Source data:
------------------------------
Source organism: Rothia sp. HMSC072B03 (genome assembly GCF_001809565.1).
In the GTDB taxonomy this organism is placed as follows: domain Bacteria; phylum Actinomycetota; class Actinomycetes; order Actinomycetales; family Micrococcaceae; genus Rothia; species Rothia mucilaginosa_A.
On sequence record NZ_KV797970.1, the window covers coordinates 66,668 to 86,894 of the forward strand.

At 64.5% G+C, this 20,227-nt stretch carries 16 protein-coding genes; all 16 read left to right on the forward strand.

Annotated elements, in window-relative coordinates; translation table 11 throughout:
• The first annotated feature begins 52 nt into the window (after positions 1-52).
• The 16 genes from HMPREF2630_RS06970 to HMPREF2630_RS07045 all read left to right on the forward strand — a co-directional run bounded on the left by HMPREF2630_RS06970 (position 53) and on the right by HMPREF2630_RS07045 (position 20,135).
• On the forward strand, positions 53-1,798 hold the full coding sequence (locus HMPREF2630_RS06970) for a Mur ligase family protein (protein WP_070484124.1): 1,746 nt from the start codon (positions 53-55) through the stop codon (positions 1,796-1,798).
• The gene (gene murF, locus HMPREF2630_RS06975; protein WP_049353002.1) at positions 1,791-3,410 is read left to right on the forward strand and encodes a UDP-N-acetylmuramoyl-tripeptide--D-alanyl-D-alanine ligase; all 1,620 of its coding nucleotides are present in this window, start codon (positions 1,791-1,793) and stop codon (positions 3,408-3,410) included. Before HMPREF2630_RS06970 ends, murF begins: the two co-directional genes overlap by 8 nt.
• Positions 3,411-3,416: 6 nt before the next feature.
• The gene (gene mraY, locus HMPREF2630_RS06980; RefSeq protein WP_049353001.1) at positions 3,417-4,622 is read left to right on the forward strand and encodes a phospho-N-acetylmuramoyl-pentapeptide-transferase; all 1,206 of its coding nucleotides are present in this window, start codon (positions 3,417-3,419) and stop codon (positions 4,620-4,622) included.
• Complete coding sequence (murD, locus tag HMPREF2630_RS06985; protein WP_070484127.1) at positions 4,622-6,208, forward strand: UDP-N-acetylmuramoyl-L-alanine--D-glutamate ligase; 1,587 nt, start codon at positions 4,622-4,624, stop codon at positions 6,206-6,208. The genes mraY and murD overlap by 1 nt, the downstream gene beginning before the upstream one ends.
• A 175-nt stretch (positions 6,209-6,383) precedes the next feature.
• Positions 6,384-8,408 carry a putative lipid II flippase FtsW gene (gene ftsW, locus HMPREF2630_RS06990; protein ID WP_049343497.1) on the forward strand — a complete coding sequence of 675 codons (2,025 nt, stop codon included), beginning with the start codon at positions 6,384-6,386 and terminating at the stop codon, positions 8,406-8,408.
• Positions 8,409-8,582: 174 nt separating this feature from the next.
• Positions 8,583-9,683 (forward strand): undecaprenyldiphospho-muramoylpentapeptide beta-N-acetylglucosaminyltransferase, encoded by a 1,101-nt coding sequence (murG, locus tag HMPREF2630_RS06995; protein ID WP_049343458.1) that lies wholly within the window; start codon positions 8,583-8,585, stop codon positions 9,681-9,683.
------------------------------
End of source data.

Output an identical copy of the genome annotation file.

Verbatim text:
Source organism: Rothia sp. HMSC072B03 (genome assembly GCF_001809565.1).
In the GTDB taxonomy this organism is placed as follows: domain Bacteria; phylum Actinomycetota; class Actinomycetes; order Actinomycetales; family Micrococcaceae; genus Rothia; species Rothia mucilaginosa_A.
On sequence record NZ_KV797970.1, the window covers coordinates 66,668 to 86,894 of the forward strand.

At 64.5% G+C, this 20,227-nt stretch carries 16 protein-coding genes; all 16 read left to right on the forward strand.

Annotated elements, in window-relative coordinates; translation table 11 throughout:
• The first annotated feature begins 52 nt into the window (after positions 1-52).
• The 16 genes from HMPREF2630_RS06970 to HMPREF2630_RS07045 all read left to right on the forward strand — a co-directional run bounded on the left by HMPREF2630_RS06970 (position 53) and on the right by HMPREF2630_RS07045 (position 20,135).
• On the forward strand, positions 53-1,798 hold the full coding sequence (locus HMPREF2630_RS06970) for a Mur ligase family protein (protein WP_070484124.1): 1,746 nt from the start codon (positions 53-55) through the stop codon (positions 1,796-1,798).
• The gene (gene murF, locus HMPREF2630_RS06975; protein WP_049353002.1) at positions 1,791-3,410 is read left to right on the forward strand and encodes a UDP-N-acetylmuramoyl-tripeptide--D-alanyl-D-alanine ligase; all 1,620 of its coding nucleotides are present in this window, start codon (positions 1,791-1,793) and stop codon (positions 3,408-3,410) included. Before HMPREF2630_RS06970 ends, murF begins: the two co-directional genes overlap by 8 nt.
• Positions 3,411-3,416: 6 nt before the next feature.
• The gene (gene mraY, locus HMPREF2630_RS06980; RefSeq protein WP_049353001.1) at positions 3,417-4,622 is read left to right on the forward strand and encodes a phospho-N-acetylmuramoyl-pentapeptide-transferase; all 1,206 of its coding nucleotides are present in this window, start codon (positions 3,417-3,419) and stop codon (positions 4,620-4,622) included.
• Complete coding sequence (murD, locus tag HMPREF2630_RS06985; protein WP_070484127.1) at positions 4,622-6,208, forward strand: UDP-N-acetylmuramoyl-L-alanine--D-glutamate ligase; 1,587 nt, start codon at positions 4,622-4,624, stop codon at positions 6,206-6,208. The genes mraY and murD overlap by 1 nt, the downstream gene beginning before the upstream one ends.
• A 175-nt stretch (positions 6,209-6,383) precedes the next feature.
• Positions 6,384-8,408 carry a putative lipid II flippase FtsW gene (gene ftsW, locus HMPREF2630_RS06990; protein ID WP_049343497.1) on the forward strand — a complete coding sequence of 675 codons (2,025 nt, stop codon included), beginning with the start codon at positions 6,384-6,386 and terminating at the stop codon, positions 8,406-8,408.
• Positions 8,409-8,582: 174 nt separating this feature from the next.
• Positions 8,583-9,683 (forward strand): undecaprenyldiphospho-muramoylpentapeptide beta-N-acetylglucosaminyltransferase, encoded by a 1,101-nt coding sequence (murG, locus tag HMPREF2630_RS06995; protein ID WP_049343458.1) that lies wholly within the window; start codon positions 8,583-8,585, stop codon positions 9,681-9,683.